Pie, who made $420,000 last year, missed the first half of last season with an upper back injury but put together a solid finish. In 82 games, the outfielder hit .274 with 15 doubles, five triples, five homers and 31 RBIs.
Johnson made $440,000 last season and was one of 20 players who achieved Super Two status this winter, meaning his Major League service time ranked in the highest 17 percent of players with less than the usual threshold of three years. Players with at least two years and 122 days of service were granted Super Two status this winter, which translated into a fourth year of arbitration eligibility instead of the usual three years. A player with three or more years of service, but less than six years, may file for salary arbitration under the usual rules.
Johnson went 1-1 with a 6.52 ERA over his first 9 2/3 innings before he was optioned to Triple-A Norfolk and later placed on the Minor League disabled list with right elbow inflammation. Given that his injury was believed to be suffered in the Orioles' Opening Day series, the team officially transferred him to the Major League DL on May 28. Johnson was activated prior to a series in Anaheim in late August. He pitched to a 1.62 ERA in his final 16 appearances.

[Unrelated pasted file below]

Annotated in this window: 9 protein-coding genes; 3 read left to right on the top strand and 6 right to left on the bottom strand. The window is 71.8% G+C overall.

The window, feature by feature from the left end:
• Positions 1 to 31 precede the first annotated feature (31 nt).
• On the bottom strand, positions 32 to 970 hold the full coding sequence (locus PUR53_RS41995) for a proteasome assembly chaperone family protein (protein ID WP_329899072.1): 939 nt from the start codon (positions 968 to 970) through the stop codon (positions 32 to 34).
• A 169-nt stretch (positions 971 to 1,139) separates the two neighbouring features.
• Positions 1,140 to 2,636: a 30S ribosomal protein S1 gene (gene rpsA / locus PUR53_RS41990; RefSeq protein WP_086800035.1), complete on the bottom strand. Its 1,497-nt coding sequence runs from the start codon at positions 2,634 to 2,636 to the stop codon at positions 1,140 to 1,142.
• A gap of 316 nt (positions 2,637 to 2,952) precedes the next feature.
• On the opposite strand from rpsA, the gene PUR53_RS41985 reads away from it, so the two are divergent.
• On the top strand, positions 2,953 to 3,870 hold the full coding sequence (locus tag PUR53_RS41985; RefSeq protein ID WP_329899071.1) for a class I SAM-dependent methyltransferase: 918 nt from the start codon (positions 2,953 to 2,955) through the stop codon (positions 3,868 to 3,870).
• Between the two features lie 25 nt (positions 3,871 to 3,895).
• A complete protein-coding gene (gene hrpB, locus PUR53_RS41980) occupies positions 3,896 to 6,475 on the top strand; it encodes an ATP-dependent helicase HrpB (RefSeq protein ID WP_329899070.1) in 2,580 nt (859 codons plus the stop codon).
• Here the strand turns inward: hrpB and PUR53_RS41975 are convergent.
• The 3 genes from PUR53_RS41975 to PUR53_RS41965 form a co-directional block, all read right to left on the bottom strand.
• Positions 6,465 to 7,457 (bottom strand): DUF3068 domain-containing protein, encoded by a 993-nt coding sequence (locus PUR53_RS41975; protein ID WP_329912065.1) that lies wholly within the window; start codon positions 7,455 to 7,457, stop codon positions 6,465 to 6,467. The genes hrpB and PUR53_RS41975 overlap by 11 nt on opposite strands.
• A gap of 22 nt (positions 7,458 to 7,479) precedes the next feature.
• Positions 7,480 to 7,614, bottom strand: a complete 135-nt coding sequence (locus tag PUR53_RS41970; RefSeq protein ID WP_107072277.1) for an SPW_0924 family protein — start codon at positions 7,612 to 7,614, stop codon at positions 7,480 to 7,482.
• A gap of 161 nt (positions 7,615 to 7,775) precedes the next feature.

The signing of Hardy, Pie and Johnson means pitcher Jeremy Guthrie and outfielder Luke Scott will most likely face the Orioles in arbitration.
The Orioles have a recent history of avoiding arbitration, although they came close to going to a potentially contentious hearing with Guthrie last year. Scott, who is arbitration-eligible for the third time, avoided arbitration last January by signing a one-year, $4.05 million contract. Guthrie's case wasn't resolved until several days before his scheduled hearing, as the two sides agreed to a $3 million contract for 2010 on Feb. 12, just prior to the spring report date for pitchers and catchers.
In his second year of being arbitration-eligible, Guthrie went 11-14 with a 3.83 ERA in 32 starts in 2010, and he -- like Scott -- will command another pay raise for this season. Guthrie proposed a salary of $6.5 million for 2011, while the O's countered with a $5 million offer. The 31-year-old was the ace who anchored the Orioles' rotation, particularly in the second half, when he went 8-4 with a 2.76 ERA in his final 14 starts.
Meanwhile, Scott, voted the Most Valuable Oriole by the local media, hit a career-high 27 home runs and totaled 72 RBIs in 131 games. He proposed a salary of $6.85 million, with Baltimore offering $5.7 million. A streaky hitter most of his career, Scott put together a solid 4 1/2-month stretch and finished with a .284 batting average and a .535 slugging percentage.